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Notation

The term "field of moduli" comes in up in different scenarios, but let's consider the following: Let X->ℙ1 be a G-Galois cover, where everything is over the algebraic closure of some field L. Assume that X->ℙ1 descends (without group action -- as a cover) to XL->ℙL1. Then I define the field of moduli to be the intersection of all finite extensions of L for which base change of XL->ℙL1 becomes G-Galois.

Question

There is the saying that the field of moduli is the function field of the (coarse?) moduli space of when you let the branch points vary. What is the precise statement of that? (and why is it true?)

Thoughts

It would seem that we should fix a dedekind ring whose quotient field is L (ℤ if L is ℚ), and call it D. Then descend to a D-model of ℙ1 (for a D-model of X take the integral closure of ℙ1 in the function field of X). Then do something like look at the moduli space of all covers of ℙ1 with that number of (distinct) branch points, and in it look at the subscheme of all covers that can be achieved by deforming any of the fibers of our XD->ℙD1 (pick a fiber such that there's no coalescence of branch points) by a family. But there's a lot missing here, even in terms of making this precise. For example: IS there a coarse moduli space of all covers with n branch points over ℙD1 (where by n branch points, I mean n branch point on each geometric fiber)? What does it look like? Why should the function field of said subscheme be the field of moduli?

Thanks in advance.

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Since you are in Philadelphia, why not ask David Harbater? –  Pete L. Clark Jan 24 '10 at 14:29
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Harbater is actually my advisor. Our meetings usually fill up pretty tightly with both of our ideas, so things that don't require his feedback I prefer to do separately. I figured this question would be an easy one for mathoverflow, but I guess the field of moduli is not in the common vernacular of most people? Anyway, if this won't resolve itself soon (either by mathoverflow or me), I'll bring it up with him. –  H. Hasson Jan 24 '10 at 18:09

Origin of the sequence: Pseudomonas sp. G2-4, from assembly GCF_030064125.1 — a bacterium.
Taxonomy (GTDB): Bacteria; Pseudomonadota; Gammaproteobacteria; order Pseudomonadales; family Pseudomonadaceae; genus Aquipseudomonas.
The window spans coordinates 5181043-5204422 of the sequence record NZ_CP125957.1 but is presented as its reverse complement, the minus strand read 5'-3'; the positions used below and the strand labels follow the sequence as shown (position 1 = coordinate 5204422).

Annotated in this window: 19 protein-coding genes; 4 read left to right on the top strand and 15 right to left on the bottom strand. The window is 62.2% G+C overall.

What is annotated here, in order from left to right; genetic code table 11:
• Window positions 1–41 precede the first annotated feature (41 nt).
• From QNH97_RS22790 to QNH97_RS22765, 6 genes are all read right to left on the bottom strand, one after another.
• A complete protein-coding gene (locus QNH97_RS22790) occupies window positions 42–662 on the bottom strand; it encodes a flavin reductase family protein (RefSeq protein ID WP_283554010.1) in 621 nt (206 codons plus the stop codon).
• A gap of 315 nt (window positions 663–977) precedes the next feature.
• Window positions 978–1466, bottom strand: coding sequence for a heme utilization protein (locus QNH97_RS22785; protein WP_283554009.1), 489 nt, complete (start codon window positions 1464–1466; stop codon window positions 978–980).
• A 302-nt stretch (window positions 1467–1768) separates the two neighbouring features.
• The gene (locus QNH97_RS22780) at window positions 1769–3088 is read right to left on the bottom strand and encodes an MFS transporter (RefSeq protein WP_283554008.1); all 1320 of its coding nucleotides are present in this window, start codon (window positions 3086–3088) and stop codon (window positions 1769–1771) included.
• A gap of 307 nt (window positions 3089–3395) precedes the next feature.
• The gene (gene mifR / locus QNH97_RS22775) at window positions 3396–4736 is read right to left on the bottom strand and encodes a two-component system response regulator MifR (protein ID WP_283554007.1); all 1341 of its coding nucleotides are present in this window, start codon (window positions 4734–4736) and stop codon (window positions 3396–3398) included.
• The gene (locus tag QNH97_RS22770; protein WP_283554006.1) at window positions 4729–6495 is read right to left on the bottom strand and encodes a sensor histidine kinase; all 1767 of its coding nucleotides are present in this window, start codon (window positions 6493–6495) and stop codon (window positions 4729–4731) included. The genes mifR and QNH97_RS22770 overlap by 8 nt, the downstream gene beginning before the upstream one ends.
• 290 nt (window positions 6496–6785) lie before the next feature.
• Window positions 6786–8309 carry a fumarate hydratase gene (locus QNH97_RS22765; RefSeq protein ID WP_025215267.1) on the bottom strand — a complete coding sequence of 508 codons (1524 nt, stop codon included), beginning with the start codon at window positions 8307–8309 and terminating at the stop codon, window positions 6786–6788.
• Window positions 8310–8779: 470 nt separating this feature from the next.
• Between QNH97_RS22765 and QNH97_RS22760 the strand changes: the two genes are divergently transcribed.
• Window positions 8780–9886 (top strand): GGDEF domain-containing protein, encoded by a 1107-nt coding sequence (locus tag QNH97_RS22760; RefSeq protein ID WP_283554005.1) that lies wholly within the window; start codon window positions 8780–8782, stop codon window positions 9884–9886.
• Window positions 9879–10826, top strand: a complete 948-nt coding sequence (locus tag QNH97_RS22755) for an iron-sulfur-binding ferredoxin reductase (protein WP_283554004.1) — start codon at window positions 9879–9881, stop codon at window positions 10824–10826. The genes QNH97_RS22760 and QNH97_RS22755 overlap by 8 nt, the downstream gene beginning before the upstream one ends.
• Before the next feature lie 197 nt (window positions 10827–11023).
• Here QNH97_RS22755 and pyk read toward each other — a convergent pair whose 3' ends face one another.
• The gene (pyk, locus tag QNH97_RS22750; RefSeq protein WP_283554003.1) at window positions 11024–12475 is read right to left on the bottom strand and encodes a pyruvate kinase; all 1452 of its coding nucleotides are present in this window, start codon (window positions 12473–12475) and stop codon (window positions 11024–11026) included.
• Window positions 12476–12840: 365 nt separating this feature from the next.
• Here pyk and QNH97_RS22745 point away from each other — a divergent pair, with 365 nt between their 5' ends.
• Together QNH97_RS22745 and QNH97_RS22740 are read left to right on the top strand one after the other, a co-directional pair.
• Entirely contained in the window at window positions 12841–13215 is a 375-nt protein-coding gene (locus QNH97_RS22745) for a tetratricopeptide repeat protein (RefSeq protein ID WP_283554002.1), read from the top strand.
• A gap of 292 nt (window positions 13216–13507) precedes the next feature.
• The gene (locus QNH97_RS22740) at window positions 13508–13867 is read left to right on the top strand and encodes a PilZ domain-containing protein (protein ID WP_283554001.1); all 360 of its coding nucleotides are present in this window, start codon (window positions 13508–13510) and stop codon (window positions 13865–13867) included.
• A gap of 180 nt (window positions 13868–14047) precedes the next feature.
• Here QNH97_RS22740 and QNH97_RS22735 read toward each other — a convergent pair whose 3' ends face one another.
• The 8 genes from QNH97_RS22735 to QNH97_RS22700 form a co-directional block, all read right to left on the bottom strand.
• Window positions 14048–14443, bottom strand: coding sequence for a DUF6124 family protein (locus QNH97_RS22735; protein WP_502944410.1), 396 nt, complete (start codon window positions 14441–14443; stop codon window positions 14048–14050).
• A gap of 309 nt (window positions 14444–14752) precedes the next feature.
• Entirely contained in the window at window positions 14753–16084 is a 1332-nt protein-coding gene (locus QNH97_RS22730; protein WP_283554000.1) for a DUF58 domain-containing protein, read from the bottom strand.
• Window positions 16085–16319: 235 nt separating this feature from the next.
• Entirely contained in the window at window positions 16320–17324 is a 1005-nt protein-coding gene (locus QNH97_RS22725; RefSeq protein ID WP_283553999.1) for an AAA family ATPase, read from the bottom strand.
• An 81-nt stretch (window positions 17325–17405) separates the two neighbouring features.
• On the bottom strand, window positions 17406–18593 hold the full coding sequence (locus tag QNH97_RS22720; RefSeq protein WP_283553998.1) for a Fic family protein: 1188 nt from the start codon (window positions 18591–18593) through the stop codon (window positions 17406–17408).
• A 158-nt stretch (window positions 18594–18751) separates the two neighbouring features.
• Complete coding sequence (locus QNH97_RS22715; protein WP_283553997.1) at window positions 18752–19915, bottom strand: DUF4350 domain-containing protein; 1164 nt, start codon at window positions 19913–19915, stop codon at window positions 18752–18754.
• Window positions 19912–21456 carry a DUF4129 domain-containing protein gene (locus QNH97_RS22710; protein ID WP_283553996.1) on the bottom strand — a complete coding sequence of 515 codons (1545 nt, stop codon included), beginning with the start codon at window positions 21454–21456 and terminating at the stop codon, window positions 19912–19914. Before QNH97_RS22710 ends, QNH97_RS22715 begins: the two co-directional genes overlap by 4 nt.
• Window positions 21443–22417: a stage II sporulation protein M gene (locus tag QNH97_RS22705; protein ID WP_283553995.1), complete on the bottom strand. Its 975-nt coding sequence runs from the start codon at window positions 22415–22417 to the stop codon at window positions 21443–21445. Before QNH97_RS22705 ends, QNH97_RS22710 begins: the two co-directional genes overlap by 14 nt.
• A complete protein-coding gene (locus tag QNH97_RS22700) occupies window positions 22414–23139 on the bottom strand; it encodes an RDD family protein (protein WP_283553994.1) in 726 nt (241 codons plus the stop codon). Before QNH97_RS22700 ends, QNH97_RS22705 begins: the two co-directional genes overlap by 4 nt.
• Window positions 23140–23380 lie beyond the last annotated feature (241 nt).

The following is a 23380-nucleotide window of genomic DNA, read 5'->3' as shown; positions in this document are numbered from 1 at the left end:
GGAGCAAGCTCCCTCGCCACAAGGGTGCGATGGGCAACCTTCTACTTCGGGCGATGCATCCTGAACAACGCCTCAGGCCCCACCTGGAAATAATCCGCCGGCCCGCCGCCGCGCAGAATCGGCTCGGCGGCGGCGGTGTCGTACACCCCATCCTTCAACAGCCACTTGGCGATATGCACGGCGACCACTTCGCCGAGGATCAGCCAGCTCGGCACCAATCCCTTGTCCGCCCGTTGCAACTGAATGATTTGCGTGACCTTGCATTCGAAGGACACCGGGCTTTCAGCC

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It may also help the rest of the community if there is some answer posted (if someone who can explain this well can post). Not everyone has access to David Harbater or other experts. –  Ben Weiss Jan 24 '10 at 19:03

2 Answers 2

A few responses to different parts of your question.

  1. In my experience, the phrase "field of moduli" doesn't usually refer to the function field of a coarse moduli space. Rather: the base change of your cover to Lbar corresponds to a point of M(Lbar), where M/L is the coarse moduli space. This point has a well-defined field of definition, which is by definition the field of moduli of your cover. The phrase "field of moduli" is usually used in distinction with "field of definition" -- if your cover is actually defined over L', then the field of moduli is certainly contained in L', but it may not be equal to L'. This phenomenon isn't restricted to Hurwitz spaces; there are abelian varieties over Qbar whose field of moduli is Q (that is, they correspond to points of A_g(Q)) but which don't descend to Q. This can only happen when g is even. Off the top of my head I don't remember a reference for an example, nor for the assertion of the previous sentence; maybe somebody can help me out in comments. Certainly when g=1 you don't have this problem; given a rational number j, there is an elliptic curve E/Q with j(E) = j. But you prove this by writing it down -- it's not completely obvious "by pure thought" that it should be so.